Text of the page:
The new law applies life sentences for crimes of terrorism, subversion, secession and collusion. Even the U.N. says the law includes “poorly defined crimes,” easily subject to abuse and repression.
What remains to be seen is how strictly those provisions are applied, but the early signs are not encouraging. The law was introduced at 11pm on June 30 and there have been 10 arrests already, with one person detained for carrying a pro-independence flag. Subversion could mean simply “disrupting or undermining” the government. The protesters slogan: “Liberate Hong Kong, revolution of our times” has already been deemed seditious, since it condones Hong Kong independence.
A new Office for Safeguarding National Security will be created under the legislation, gathering information and handling “complex” cases that may end up being prosecuted on the mainland. The office, which is not subject to Hong Kong law, will “strengthen the management” of relations with international organizations, NGOs and foreign news agencies.
The Department of Justice will establish a specialist prosecution division. Trials will be presided over by judges picked by the government, who may decide to dispense with jurors. The package of 66 articles is much worse than anyone had anticipated.
The Chinese government has gambled that its clampdown will not kill the golden goose. Hong Kong accounts for just three per cent of Chinese GDP, down from around 25 per cent at the time of the handover in 1997. But the prospect that any criticism of the regime might be interpreted as subversion or collusion with a foreign country will, inevitably, kill the magic that made the territory a magnet for talent and money.
McCuaig-Johnston, senior fellow at the China Institute at the University of Alberta, said the dilemma for many people who live there is not about promoting Hong Kong independence, but whether they can protest to protect the level of democracy that already exists. Prominent Hong Kong democracy activist Nathan Law has already fled the city for his own safety.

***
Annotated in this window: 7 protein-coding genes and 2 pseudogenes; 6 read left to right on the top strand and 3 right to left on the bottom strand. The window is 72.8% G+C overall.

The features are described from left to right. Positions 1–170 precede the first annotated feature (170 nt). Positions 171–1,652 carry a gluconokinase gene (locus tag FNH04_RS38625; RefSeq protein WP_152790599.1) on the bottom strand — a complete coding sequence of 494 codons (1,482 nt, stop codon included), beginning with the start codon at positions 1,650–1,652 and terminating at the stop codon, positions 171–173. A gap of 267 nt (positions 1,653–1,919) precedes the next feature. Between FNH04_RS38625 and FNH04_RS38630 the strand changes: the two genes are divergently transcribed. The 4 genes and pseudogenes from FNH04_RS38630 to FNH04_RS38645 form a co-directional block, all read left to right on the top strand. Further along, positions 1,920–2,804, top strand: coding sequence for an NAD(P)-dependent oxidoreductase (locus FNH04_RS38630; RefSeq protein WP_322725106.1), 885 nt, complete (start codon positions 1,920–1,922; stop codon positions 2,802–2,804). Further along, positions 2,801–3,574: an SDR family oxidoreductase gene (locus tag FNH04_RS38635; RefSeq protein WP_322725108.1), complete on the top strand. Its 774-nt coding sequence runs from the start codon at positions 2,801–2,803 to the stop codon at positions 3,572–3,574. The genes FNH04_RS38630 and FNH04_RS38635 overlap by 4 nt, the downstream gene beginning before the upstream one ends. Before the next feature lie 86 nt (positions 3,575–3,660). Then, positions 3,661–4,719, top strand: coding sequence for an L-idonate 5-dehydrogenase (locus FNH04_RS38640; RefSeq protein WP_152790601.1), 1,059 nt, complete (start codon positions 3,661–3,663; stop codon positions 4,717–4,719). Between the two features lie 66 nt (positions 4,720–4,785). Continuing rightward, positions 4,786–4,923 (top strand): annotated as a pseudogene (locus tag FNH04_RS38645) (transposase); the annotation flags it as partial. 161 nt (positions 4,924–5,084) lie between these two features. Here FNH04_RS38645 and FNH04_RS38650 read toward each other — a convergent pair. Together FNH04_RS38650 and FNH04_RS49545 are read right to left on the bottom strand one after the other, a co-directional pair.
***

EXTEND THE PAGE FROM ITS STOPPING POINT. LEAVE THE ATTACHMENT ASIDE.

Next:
McCuaig-Johnston said Canada should take in Hongkongers who want to come here, if China permits them to leave. Champagne confirmed the government will have more to say in the coming days and weeks. But Ottawa has to weigh the impact of such a move on its efforts to free Michael Spavor and Michael Kovrig from Chinese jails. China has called on Britain and Australia to “remedy their mistake,” following their announcements of possible help for Hongkongers. Champagne said “the world is watching” what happens in the territory.
But China is oblivious to shaming and impervious to pressure. Xi Jinping simply has no incentive to conform to international rules, as he tries to upturn the status quo in the western Pacific through stealth and intimidation.
I write this with immense sadness, knowing that these views could leave me open to arrest if I ever re-visit Hong Kong, a city I love.Carrie Lam, the territory’s puppet chief executive, said Hong Kong will remain an international city for international businesses and international media to come and carry out their activities as normal. That is wishful thinking. Who in their right mind is going to risk their liberty doing business in what is now a surveillance state?
It’s a tragedy. Rudyard Kipling wrote that East is East and West is West and never the twain shall meet.